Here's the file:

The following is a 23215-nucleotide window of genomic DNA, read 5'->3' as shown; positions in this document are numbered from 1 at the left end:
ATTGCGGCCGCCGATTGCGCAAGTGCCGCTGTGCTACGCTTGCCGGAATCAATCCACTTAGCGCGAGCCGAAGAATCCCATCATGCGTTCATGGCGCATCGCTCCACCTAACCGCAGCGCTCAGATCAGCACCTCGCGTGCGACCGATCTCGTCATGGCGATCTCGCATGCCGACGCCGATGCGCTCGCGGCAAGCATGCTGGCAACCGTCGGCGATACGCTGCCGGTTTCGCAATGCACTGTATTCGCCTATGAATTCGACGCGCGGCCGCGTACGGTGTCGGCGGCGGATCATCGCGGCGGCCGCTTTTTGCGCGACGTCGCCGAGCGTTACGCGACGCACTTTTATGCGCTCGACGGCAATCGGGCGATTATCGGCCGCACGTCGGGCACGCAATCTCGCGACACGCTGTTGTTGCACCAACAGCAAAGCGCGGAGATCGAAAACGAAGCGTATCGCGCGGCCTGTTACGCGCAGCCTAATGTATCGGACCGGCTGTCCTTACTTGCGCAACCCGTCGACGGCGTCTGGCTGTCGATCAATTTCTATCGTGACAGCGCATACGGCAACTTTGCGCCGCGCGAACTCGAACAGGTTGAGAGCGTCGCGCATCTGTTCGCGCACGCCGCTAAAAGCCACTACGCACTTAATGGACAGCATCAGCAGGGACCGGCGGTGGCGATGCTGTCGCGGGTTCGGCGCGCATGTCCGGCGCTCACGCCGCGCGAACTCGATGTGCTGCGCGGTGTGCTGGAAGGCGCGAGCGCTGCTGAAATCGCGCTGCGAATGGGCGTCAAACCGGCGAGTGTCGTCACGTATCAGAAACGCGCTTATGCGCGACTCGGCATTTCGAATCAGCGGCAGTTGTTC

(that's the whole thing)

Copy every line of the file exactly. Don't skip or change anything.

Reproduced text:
The following is a 23215-nucleotide window of genomic DNA, read 5'->3' as shown; positions in this document are numbered from 1 at the left end:
ATTGCGGCCGCCGATTGCGCAAGTGCCGCTGTGCTACGCTTGCCGGAATCAATCCACTTAGCGCGAGCCGAAGAATCCCATCATGCGTTCATGGCGCATCGCTCCACCTAACCGCAGCGCTCAGATCAGCACCTCGCGTGCGACCGATCTCGTCATGGCGATCTCGCATGCCGACGCCGATGCGCTCGCGGCAAGCATGCTGGCAACCGTCGGCGATACGCTGCCGGTTTCGCAATGCACTGTATTCGCCTATGAATTCGACGCGCGGCCGCGTACGGTGTCGGCGGCGGATCATCGCGGCGGCCGCTTTTTGCGCGACGTCGCCGAGCGTTACGCGACGCACTTTTATGCGCTCGACGGCAATCGGGCGATTATCGGCCGCACGTCGGGCACGCAATCTCGCGACACGCTGTTGTTGCACCAACAGCAAAGCGCGGAGATCGAAAACGAAGCGTATCGCGCGGCCTGTTACGCGCAGCCTAATGTATCGGACCGGCTGTCCTTACTTGCGCAACCCGTCGACGGCGTCTGGCTGTCGATCAATTTCTATCGTGACAGCGCATACGGCAACTTTGCGCCGCGCGAACTCGAACAGGTTGAGAGCGTCGCGCATCTGTTCGCGCACGCCGCTAAAAGCCACTACGCACTTAATGGACAGCATCAGCAGGGACCGGCGGTGGCGATGCTGTCGCGGGTTCGGCGCGCATGTCCGGCGCTCACGCCGCGCGAACTCGATGTGCTGCGCGGTGTGCTGGAAGGCGCGAGCGCTGCTGAAATCGCGCTGCGAATGGGCGTCAAACCGGCGAGTGTCGTCACGTATCAGAAACGCGCTTATGCGCGACTCGGCATTTCGAATCAGCGGCAGTTGTTC